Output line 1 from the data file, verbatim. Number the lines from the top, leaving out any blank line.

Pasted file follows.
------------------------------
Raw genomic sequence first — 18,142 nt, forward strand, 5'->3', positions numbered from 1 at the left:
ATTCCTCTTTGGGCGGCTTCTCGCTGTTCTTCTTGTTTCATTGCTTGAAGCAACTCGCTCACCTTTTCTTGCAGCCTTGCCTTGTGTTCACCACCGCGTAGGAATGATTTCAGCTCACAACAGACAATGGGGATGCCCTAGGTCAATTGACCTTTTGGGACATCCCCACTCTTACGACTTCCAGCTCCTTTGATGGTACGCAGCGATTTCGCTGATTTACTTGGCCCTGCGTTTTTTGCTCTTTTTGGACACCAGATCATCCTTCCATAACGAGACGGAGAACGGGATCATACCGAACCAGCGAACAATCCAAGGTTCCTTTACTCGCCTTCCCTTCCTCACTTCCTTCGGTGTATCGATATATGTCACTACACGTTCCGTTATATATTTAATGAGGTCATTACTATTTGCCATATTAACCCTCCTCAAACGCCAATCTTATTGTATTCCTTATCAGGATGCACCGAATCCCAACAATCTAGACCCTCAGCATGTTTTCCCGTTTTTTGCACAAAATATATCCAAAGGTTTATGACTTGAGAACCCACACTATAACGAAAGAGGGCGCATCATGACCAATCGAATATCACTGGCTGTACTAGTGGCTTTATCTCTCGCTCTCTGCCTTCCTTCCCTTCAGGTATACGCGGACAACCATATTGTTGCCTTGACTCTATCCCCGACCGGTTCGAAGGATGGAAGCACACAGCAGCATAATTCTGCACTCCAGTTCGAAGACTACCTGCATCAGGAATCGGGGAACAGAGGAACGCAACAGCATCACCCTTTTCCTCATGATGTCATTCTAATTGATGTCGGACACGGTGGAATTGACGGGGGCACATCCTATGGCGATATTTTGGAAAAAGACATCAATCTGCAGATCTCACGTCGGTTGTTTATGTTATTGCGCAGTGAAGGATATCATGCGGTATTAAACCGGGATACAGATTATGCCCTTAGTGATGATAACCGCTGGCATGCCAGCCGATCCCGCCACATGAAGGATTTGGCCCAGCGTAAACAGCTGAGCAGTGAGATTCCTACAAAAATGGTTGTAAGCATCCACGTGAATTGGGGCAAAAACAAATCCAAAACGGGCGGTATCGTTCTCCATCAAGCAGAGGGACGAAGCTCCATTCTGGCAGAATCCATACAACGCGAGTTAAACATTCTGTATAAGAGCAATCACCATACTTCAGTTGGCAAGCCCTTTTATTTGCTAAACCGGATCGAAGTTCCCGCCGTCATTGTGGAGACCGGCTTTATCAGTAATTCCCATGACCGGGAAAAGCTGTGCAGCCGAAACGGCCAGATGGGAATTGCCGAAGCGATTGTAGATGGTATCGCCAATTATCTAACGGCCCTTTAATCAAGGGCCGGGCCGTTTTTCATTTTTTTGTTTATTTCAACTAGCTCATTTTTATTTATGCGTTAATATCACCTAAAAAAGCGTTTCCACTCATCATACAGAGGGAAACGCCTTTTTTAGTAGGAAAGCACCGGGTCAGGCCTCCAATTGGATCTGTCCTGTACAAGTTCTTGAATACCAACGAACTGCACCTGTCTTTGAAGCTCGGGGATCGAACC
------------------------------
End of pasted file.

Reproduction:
Raw genomic sequence first — 18,142 nt, forward strand, 5'->3', positions numbered from 1 at the left: